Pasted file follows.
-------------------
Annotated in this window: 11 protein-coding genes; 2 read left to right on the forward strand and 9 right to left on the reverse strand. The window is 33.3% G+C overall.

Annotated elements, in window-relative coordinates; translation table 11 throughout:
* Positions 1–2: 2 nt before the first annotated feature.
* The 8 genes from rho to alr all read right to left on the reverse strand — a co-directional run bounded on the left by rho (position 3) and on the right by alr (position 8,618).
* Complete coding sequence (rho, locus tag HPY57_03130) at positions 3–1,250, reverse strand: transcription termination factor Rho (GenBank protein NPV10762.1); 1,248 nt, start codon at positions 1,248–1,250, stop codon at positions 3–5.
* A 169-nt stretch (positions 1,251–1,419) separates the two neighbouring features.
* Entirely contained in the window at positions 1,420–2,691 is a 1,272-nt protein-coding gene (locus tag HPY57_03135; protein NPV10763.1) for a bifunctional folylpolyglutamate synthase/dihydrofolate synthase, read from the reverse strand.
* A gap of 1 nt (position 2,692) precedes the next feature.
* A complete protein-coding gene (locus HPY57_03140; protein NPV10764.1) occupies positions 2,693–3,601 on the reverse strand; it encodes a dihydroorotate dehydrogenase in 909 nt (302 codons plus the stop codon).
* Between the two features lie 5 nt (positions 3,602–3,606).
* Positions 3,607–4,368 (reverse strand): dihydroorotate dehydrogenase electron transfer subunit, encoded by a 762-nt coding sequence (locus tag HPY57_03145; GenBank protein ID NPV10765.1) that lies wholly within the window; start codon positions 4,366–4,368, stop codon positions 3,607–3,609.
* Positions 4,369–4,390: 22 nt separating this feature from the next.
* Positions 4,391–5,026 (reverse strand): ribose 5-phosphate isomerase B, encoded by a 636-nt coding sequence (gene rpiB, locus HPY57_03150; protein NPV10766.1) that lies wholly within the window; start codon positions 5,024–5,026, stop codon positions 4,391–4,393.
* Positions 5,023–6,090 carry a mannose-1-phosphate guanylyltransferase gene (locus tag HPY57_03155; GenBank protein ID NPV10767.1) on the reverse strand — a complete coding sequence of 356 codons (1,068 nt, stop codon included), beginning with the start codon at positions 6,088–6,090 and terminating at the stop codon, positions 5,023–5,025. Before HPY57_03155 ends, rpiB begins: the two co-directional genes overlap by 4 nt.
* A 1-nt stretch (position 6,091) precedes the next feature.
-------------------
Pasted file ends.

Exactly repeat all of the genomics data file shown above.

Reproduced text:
Annotated in this window: 11 protein-coding genes; 2 read left to right on the forward strand and 9 right to left on the reverse strand. The window is 33.3% G+C overall.

Annotated elements, in window-relative coordinates; translation table 11 throughout:
* Positions 1–2: 2 nt before the first annotated feature.
* The 8 genes from rho to alr all read right to left on the reverse strand — a co-directional run bounded on the left by rho (position 3) and on the right by alr (position 8,618).
* Complete coding sequence (rho, locus tag HPY57_03130) at positions 3–1,250, reverse strand: transcription termination factor Rho (GenBank protein NPV10762.1); 1,248 nt, start codon at positions 1,248–1,250, stop codon at positions 3–5.
* A 169-nt stretch (positions 1,251–1,419) separates the two neighbouring features.
* Entirely contained in the window at positions 1,420–2,691 is a 1,272-nt protein-coding gene (locus tag HPY57_03135; protein NPV10763.1) for a bifunctional folylpolyglutamate synthase/dihydrofolate synthase, read from the reverse strand.
* A gap of 1 nt (position 2,692) precedes the next feature.
* A complete protein-coding gene (locus HPY57_03140; protein NPV10764.1) occupies positions 2,693–3,601 on the reverse strand; it encodes a dihydroorotate dehydrogenase in 909 nt (302 codons plus the stop codon).
* Between the two features lie 5 nt (positions 3,602–3,606).
* Positions 3,607–4,368 (reverse strand): dihydroorotate dehydrogenase electron transfer subunit, encoded by a 762-nt coding sequence (locus tag HPY57_03145; GenBank protein ID NPV10765.1) that lies wholly within the window; start codon positions 4,366–4,368, stop codon positions 3,607–3,609.
* Positions 4,369–4,390: 22 nt separating this feature from the next.
* Positions 4,391–5,026 (reverse strand): ribose 5-phosphate isomerase B, encoded by a 636-nt coding sequence (gene rpiB, locus HPY57_03150; protein NPV10766.1) that lies wholly within the window; start codon positions 5,024–5,026, stop codon positions 4,391–4,393.
* Positions 5,023–6,090 carry a mannose-1-phosphate guanylyltransferase gene (locus tag HPY57_03155; GenBank protein ID NPV10767.1) on the reverse strand — a complete coding sequence of 356 codons (1,068 nt, stop codon included), beginning with the start codon at positions 6,088–6,090 and terminating at the stop codon, positions 5,023–5,025. Before HPY57_03155 ends, rpiB begins: the two co-directional genes overlap by 4 nt.
* A 1-nt stretch (position 6,091) precedes the next feature.